So, here's the problem. Usually I have months and months to settle on a book title, and I'm usually pretty happy with what I get. However, I don't have an opportunity to write the book this time before I name it. I mention the city that will be the title of the next book several times in ELANTRIS. I have to make certain I really like this city name now, since I'll probably name a book after it sometime in the future.

    So, I've been digging for ideas. The country the book will take place in is called 'Fjorden.' As you might guess from that name, the dialectical genre of the culture is a Scandinavian spin-off. (It's kind of a guttural Norse--Scandinavian with some harsh Germanic sounds thrown in.)

    Other words in the language:

    Hrathen, Dilaf, Arteth, Dakhor, Grondkest, Svorden

    I need a name for the new city that would work well as a book title (i.e., it needs to be fairly easy to pronounce, and needs to sound cool) but that still fits with the linguistic style of the region.

    Here are some I've come up with so far. What do you think of these? Which is your favorite? Which don't you like?

    Zinareth, Widor, Velding, Klynair, Valinrath, Skaln, Vallensha, Vallinor

    Brandon Sanderson

    The original (in-text) name of the city was 'Widor.' Back then, however, I wasn't thinking of a sequel.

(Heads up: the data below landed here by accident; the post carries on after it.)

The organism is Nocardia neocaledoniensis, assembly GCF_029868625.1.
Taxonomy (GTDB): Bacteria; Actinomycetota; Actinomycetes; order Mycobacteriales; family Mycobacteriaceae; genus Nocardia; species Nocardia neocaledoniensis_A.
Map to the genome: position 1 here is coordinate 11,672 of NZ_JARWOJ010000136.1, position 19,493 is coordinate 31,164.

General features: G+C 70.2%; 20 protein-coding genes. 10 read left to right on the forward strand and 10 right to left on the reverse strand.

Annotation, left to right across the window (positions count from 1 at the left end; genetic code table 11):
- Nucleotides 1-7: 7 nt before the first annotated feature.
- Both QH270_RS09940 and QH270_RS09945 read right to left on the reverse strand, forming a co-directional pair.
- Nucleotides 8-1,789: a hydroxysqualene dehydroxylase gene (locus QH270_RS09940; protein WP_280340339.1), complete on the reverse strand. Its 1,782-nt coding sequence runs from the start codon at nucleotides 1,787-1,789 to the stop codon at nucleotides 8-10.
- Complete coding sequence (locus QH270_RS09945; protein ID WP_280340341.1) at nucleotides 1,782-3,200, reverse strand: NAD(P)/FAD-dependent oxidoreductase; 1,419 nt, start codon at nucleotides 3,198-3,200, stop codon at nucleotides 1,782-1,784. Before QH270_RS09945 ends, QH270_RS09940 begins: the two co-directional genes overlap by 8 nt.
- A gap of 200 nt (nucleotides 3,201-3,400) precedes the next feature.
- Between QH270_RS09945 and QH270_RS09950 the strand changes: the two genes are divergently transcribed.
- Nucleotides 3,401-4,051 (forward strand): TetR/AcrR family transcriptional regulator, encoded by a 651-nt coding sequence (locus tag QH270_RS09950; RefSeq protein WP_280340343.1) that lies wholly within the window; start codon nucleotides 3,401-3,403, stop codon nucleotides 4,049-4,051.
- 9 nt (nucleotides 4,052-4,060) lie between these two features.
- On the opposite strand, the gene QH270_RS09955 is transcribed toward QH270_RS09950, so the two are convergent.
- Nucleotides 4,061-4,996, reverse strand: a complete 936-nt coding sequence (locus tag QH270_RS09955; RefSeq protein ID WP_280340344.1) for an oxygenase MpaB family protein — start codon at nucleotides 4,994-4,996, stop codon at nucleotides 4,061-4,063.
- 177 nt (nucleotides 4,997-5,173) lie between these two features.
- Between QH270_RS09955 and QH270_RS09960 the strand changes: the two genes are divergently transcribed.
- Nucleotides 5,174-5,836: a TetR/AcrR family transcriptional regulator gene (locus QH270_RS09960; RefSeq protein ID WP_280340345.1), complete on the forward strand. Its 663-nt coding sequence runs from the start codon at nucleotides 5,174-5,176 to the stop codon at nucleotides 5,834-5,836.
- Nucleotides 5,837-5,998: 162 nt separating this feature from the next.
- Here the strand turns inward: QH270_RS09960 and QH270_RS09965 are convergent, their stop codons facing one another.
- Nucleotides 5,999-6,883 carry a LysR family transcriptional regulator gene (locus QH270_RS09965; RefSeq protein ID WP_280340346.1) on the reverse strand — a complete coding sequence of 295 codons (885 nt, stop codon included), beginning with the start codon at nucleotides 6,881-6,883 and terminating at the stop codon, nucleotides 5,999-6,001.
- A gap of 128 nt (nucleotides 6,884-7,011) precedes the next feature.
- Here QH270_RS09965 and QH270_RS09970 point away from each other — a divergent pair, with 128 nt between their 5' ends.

TWG Posts ()
    #8253 Copy

    Brandon Sanderson

    ELANTRIS and WHITE SAND have what I would call 'flawless' heroes. DRAGONSTEEL and AETHER OF NIGHT have mostly flawless heroes, with their internal issues being only minor parts of the plot. These four have, from what people have told me, are generally their favorite books of mine.

    WAY OF KINGS, MISTBORN (version 1), and FINAL EMPIRE all have heroes with serious emotional or psychological issues that they're dealing with. KINGS is the most daunting of these, with each of the major characters having their own personal 'thing' that they are working through in the book. MISTBORN (version 2) is similar to this (though none of you have read it yet.)

    These three books have received mixed reactions. While many people claim to like them, I'm not sure that they enjoyed them as much as the previous set.

    TWG Posts ()
    #8254 Copy

    Brandon Sanderson

    This book is kind of a 're-envisioning' of Mistborn. The first Mistborn version I wrote had this absolutely amazing world and magic system, but the characters were very weak and the plot was so-so. Even as I finished it, I knew it would need a revision.

    Then, later, I wrote Final Empire--the book I finished when our writing group finally dissolved. This book had much better characters, but the world/magic was very weak.

    As I finished WAY OF KINGS (back in November of 2003) I began to fiddle with new potential projects. I began outlining WAY OF KINGS 2, but I knew that KINGS itself was likely to undergo some major revisions, and I wasn't quite sure where the characters would be for the beginning of the second book. So, I decided to delay writing that. I also fiddled with an ELANTRIS sequel, but I wasn't certain Tor wanted one of those or not.

    As I worked, the idea of a MISTBORN rewrite tempted me more and more. I had another idea for a cool plot, and was intending to develop it into its own book, but it didn't have characters or a setting yet. It occurred to me that the MISTBORN setting would work very well, especially if I borrowed some characters and concepts from FINAL EMPIRE.